Broad Habitat Classification

Objectives—This method provides brief, overall classification of vegetation and a map that allows other investigators to evaluate the habitat of your station. These data should be the minimum collected on vegetation at any monitoring station. If more detailed vegetation data are collected, then this level need not be taken.

  Considerations—The information collected should provide enough data to determine the vegetation types. The method will not provide quantitative information for correlative analyses and ordinations.

  Procedures—It is best to make a map of the main areas of habitat within the station on a yearly basis, sometime in June. Prepare it on the scale of approximately 1:2000 (approximately 1 foot to a half mile [1 m to 2 km]). Include the major vegetation types, extending it at least 100 meters beyond the outermost net or capture location. Indicate on the map: trails, roads, ditches, streams, marshy areas, net or census points, open water, and broad habitat boundaries. Also on the map should be a reference point identifiable on a U.S. Geological Survey topographic map or equivalent.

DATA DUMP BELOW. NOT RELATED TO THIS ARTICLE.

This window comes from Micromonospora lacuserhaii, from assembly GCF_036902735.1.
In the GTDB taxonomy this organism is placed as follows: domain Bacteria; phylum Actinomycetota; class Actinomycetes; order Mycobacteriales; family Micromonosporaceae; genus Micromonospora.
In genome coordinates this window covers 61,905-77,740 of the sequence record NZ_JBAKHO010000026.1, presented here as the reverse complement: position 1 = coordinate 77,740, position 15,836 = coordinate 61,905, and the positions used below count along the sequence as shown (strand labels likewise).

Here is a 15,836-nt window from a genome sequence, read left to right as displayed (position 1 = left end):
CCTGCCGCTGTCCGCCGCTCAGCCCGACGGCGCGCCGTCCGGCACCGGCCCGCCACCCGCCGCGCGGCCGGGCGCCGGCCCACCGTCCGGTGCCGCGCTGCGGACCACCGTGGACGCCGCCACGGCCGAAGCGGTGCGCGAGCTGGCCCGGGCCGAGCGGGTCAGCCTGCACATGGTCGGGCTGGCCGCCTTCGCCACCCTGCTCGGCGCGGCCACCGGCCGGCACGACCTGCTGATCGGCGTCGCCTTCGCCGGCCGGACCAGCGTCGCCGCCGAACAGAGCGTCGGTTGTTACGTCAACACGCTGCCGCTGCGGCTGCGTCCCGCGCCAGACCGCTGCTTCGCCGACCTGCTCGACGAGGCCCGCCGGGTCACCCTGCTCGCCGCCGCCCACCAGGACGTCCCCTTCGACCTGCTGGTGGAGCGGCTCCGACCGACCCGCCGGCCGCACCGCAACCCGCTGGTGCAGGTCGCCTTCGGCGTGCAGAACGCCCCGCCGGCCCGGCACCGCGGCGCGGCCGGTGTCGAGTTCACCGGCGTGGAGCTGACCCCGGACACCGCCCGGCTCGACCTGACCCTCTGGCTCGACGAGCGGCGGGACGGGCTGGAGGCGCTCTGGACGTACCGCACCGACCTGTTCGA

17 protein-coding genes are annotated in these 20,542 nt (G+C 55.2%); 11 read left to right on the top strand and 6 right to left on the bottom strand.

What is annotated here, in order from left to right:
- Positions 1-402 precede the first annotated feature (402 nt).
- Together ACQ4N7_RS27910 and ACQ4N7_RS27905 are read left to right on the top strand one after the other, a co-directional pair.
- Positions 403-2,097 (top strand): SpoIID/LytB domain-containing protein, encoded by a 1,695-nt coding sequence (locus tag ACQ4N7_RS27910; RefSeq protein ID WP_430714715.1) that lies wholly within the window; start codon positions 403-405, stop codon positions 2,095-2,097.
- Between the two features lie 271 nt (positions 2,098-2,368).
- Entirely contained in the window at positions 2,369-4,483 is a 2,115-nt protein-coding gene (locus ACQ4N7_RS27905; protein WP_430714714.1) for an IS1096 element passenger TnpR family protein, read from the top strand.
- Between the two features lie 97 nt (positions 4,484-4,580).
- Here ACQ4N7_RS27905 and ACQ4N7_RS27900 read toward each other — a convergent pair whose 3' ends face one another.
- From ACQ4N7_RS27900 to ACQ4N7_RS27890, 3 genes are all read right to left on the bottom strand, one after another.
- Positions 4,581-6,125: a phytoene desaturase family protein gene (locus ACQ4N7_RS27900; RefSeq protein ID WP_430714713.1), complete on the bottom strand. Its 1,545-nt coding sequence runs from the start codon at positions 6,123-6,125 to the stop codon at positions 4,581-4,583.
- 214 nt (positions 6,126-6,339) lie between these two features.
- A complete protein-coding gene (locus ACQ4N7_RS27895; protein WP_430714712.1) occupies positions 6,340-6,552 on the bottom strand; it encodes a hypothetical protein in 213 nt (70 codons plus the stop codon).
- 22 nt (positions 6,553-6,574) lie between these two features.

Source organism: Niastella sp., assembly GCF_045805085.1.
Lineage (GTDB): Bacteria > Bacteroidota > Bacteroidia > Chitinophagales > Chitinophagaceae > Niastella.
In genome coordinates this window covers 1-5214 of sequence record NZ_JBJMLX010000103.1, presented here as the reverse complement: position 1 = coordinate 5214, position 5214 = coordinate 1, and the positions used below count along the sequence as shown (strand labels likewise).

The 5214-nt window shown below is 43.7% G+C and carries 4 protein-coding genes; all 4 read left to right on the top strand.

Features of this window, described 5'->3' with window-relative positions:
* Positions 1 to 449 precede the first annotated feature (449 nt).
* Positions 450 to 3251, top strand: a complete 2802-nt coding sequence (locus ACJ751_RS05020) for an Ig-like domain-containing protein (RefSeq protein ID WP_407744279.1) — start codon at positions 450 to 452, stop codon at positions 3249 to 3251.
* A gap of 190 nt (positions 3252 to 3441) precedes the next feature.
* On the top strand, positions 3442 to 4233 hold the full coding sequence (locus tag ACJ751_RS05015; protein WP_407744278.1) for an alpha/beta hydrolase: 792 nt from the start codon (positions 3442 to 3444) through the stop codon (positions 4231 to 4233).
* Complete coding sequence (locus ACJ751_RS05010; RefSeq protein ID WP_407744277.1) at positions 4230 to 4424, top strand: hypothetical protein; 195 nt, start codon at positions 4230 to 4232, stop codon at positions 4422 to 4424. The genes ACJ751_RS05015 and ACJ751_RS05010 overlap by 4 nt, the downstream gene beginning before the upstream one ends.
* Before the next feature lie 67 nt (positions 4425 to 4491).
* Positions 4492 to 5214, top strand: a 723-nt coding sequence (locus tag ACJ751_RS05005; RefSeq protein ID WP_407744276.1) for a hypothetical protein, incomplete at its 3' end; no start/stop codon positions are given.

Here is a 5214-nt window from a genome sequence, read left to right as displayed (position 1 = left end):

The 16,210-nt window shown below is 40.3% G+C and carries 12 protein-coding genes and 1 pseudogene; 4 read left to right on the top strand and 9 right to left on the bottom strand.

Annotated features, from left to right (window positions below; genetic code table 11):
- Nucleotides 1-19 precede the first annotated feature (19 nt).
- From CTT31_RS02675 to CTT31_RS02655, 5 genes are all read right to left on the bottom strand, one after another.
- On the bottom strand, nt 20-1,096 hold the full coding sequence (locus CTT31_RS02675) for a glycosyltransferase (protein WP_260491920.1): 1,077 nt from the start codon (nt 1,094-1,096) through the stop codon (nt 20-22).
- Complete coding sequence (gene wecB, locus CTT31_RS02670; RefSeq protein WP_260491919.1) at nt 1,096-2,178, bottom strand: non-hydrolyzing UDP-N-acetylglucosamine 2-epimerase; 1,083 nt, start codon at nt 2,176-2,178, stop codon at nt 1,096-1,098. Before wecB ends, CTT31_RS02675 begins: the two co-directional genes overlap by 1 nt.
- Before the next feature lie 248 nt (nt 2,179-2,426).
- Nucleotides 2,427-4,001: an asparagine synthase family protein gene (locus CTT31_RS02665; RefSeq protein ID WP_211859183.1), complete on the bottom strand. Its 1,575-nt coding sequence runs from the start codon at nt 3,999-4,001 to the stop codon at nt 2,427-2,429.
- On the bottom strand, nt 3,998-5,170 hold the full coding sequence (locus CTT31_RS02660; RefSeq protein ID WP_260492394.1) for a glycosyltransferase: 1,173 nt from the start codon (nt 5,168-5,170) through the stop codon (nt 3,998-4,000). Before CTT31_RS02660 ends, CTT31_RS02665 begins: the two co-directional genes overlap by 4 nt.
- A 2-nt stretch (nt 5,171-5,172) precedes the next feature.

Use colored lines to separate habitat types, and record the following on a form:

  • Habitat type: broad category such as forest, brush, marsh, field, etc.
  • Shrubby vegetation: list the shrub species comprising more than 10 percent cover in order of their percent cover in each type.
  • Trees: list the tree species comprising more than 10 percent cover in order of their percent cover in each type.
  • Height of vegetation: record the approximate average height of the canopy of forest or brush to the nearest meter.
  • Ground layer: describe the vegetation of the ground layer in terms of the common name of the main species groups present, e.g., ungrazed grass, bare ground with nettle, rushes, etc.
  • For wet areas: indicate the water depth in June, or for temporary ponds and streams, give the period that water was present.

Estimation of Stand Characteristics

  Objectives—This is a system for assessing habitat characteristics in an efficient and timely fashion at vertebrate monitoring stations. It is taken from a method developed by Bruce Bingham and C.J. Ralph.

  Considerations—The information collected will provide enough data to determine the vegetation formation, association, and major structural characteristics. The types of data are those which have some logical relationship with bird requirements for feeding or nesting. The method provides enough quantitative information for correlative analyses and ordinations. It is flexible so that it can be applied to any vegetation formation, including deserts, grasslands, and forests.